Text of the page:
Page A4 / The Joan De Arc Crusader / Sunday, June 23, 2019
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Nostalgic restaurant review: Korean BBQ at Copper Belle

By J. Bueker

     It was the kind of night of which Joan De Arc magic was woven: March 17, 1969. There was a unique assemblage of events that evening that combined to fashion an indelible Avenue memory for your faithful scribe.
     I was a 5th grader at Sahuaro that spring, one of my happiest of years at the school. Our Grandma Bueker was in town that week for her customary springtime visit, blissfully assuring a rare family excursion to my favorite of all Phoenix restaurants – the charming riverboat eatery Copper Belle on West Camelback. Grandma Jane had developed a notable fondness for the Belle over the years, doubtlessly owing in part to its exceptional River Boat Bar, and she always insisted on dining there whenever in town. Grandma never could get the name quite straight, though – Copper Kettle? The Copper Boat?
     I loved the place because it was a cool and thoroughly unique Phoenix thematic restaurant. The building was cleverly and meticulously designed inside and out to resemble an old Arizona river boat, complete with a sizable paddle wheel turning through a small pool of water on the structure’s periphery and a pair of functioning smoke stacks billowing from the roof. I also thought very highly of the cuisine, specifically the southern fried chicken and rice skillet. Dining out at Copper Belle was an infrequent delight that I deeply relished.
     This being St. Patrick’s Day, the Belle was packed that evening. Our entire family was present, even my sister Sue, who by this period was actively avoiding such family outings like the bubonic plague. I was intrigued to observe my father and other patrons quaffing green beer to mark the occasion, a Paddy’s tradition I had never before witnessed, and the whole festive holiday atmosphere was further enhanced by the jaunty music of a live ragtime band. To top off the evening, my father had a wonderful surprise in store.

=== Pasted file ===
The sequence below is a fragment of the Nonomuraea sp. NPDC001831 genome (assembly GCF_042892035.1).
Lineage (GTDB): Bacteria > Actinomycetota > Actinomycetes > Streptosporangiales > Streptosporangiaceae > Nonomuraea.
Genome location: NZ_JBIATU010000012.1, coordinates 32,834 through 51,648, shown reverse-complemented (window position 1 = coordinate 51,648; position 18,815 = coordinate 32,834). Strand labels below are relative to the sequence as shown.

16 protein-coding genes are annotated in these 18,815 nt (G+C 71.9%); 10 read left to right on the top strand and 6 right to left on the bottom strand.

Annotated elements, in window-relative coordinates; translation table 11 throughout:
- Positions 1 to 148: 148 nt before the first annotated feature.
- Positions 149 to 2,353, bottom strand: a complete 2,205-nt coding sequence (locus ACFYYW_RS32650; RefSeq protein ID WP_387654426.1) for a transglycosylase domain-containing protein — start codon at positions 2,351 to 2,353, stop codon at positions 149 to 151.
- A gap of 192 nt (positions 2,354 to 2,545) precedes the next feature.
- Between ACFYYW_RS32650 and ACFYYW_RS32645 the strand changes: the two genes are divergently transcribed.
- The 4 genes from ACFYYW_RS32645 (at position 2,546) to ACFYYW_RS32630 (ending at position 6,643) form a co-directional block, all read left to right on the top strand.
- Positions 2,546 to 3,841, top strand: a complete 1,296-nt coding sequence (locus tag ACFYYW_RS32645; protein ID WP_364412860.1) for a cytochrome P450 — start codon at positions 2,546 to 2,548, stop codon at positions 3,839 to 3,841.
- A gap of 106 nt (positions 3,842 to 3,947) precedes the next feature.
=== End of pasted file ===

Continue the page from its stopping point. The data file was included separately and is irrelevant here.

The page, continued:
After dinner, Carl revealed that he had acquired a pair of tickets to that evening’s Phoenix Suns game at the Coliseum. This was the team’s inaugural season, and little did I dream I would have an opportunity to actually attend a game in person. As an added bonus, the Suns’ opponent that night just happened to be our hometown Detroit Pistons. Thus as a grand consummation to this already quite memorable evening, I was now on my way to my very first Phoenix Suns basketball game. Can it possibly, I must ask, get any better than this?
     The Suns were awful that first year of course, and the Coliseum was sparsely attended on this Monday night, with perhaps a couple thousand souls in the seats. My primary memory of the contest is of the hilarious catcalls raining down from bored Suns fans throughout the course of the evening, generally directed at the referees and Detroit players. Much to my delight, Carl himself let loose with a series of good-natured zingers as we watched the Suns drop a snoozer, 119-95. I was to attend far more exciting and meaningful Phoenix Suns games at the Coliseum in the years to come, but I don’t think I ever had more fun at a Suns game than I did with my dad that night.
     So what else could I do this year on the 50th anniversary of such a wondrous evening from my youth but mark the occasion with a nostalgic return to the old Copper Belle building, which astonishingly enough not only still stands, but still houses a quite viable eating establishment, albeit one altogether different from our old friend Copper Belle.